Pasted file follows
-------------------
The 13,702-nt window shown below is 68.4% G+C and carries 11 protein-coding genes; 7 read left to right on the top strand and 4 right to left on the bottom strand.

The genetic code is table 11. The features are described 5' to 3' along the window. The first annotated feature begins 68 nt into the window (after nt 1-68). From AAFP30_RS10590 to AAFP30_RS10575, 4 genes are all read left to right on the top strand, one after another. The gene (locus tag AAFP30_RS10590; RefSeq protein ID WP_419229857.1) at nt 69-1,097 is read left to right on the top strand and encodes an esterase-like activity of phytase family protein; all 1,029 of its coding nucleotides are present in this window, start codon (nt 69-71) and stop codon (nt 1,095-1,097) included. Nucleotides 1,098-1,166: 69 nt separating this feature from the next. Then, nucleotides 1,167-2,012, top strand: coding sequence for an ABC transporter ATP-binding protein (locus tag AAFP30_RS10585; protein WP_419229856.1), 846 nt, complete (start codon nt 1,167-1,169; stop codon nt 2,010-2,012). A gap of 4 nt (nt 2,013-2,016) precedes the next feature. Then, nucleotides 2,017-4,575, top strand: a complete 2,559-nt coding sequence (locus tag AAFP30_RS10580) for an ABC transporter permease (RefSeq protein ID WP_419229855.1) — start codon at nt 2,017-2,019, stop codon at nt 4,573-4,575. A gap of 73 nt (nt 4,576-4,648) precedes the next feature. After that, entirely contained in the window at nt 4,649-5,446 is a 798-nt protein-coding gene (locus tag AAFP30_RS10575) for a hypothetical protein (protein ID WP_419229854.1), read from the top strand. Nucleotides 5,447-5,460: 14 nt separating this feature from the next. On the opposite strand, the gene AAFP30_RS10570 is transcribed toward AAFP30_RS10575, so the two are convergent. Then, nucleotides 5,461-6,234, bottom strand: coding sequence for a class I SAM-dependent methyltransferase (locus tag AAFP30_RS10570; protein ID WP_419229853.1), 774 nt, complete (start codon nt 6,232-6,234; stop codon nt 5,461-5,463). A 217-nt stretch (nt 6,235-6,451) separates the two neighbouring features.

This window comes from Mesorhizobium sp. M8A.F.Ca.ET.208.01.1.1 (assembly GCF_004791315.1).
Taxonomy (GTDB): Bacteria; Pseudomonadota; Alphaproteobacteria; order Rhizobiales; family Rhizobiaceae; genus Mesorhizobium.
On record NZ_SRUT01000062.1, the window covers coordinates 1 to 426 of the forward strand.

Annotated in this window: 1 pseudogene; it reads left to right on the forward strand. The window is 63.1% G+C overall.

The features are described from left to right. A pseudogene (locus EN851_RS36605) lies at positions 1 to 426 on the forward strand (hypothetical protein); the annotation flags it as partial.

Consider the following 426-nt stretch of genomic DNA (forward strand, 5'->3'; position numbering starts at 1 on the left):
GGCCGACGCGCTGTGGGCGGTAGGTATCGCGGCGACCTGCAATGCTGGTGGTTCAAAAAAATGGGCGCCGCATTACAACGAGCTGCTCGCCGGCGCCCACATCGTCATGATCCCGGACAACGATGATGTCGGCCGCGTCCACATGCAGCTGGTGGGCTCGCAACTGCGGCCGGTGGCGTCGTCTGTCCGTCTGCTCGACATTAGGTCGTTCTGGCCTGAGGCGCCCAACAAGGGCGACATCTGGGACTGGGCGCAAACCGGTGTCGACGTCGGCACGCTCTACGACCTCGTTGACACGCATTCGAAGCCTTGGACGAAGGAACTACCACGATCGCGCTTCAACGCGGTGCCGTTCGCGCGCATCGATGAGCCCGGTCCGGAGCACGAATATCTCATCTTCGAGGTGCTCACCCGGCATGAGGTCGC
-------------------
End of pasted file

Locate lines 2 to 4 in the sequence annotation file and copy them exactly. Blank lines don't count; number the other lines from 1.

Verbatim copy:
The genetic code is table 11. The features are described 5' to 3' along the window. The first annotated feature begins 68 nt into the window (after nt 1-68). From AAFP30_RS10590 to AAFP30_RS10575, 4 genes are all read left to right on the top strand, one after another. The gene (locus tag AAFP30_RS10590; RefSeq protein ID WP_419229857.1) at nt 69-1,097 is read left to right on the top strand and encodes an esterase-like activity of phytase family protein; all 1,029 of its coding nucleotides are present in this window, start codon (nt 69-71) and stop codon (nt 1,095-1,097) included. Nucleotides 1,098-1,166: 69 nt separating this feature from the next. Then, nucleotides 1,167-2,012, top strand: coding sequence for an ABC transporter ATP-binding protein (locus tag AAFP30_RS10585; protein WP_419229856.1), 846 nt, complete (start codon nt 1,167-1,169; stop codon nt 2,010-2,012). A gap of 4 nt (nt 2,013-2,016) precedes the next feature. Then, nucleotides 2,017-4,575, top strand: a complete 2,559-nt coding sequence (locus tag AAFP30_RS10580) for an ABC transporter permease (RefSeq protein ID WP_419229855.1) — start codon at nt 2,017-2,019, stop codon at nt 4,573-4,575. A gap of 73 nt (nt 4,576-4,648) precedes the next feature. After that, entirely contained in the window at nt 4,649-5,446 is a 798-nt protein-coding gene (locus tag AAFP30_RS10575) for a hypothetical protein (protein ID WP_419229854.1), read from the top strand. Nucleotides 5,447-5,460: 14 nt separating this feature from the next. On the opposite strand, the gene AAFP30_RS10570 is transcribed toward AAFP30_RS10575, so the two are convergent. Then, nucleotides 5,461-6,234, bottom strand: coding sequence for a class I SAM-dependent methyltransferase (locus tag AAFP30_RS10570; protein ID WP_419229853.1), 774 nt, complete (start codon nt 6,232-6,234; stop codon nt 5,461-5,463). A 217-nt stretch (nt 6,235-6,451) separates the two neighbouring features.

This window comes from Mesorhizobium sp. M8A.F.Ca.ET.208.01.1.1 (assembly GCF_004791315.1).
Taxonomy (GTDB): Bacteria; Pseudomonadota; Alphaproteobacteria; order Rhizobiales; family Rhizobiaceae; genus Mesorhizobium.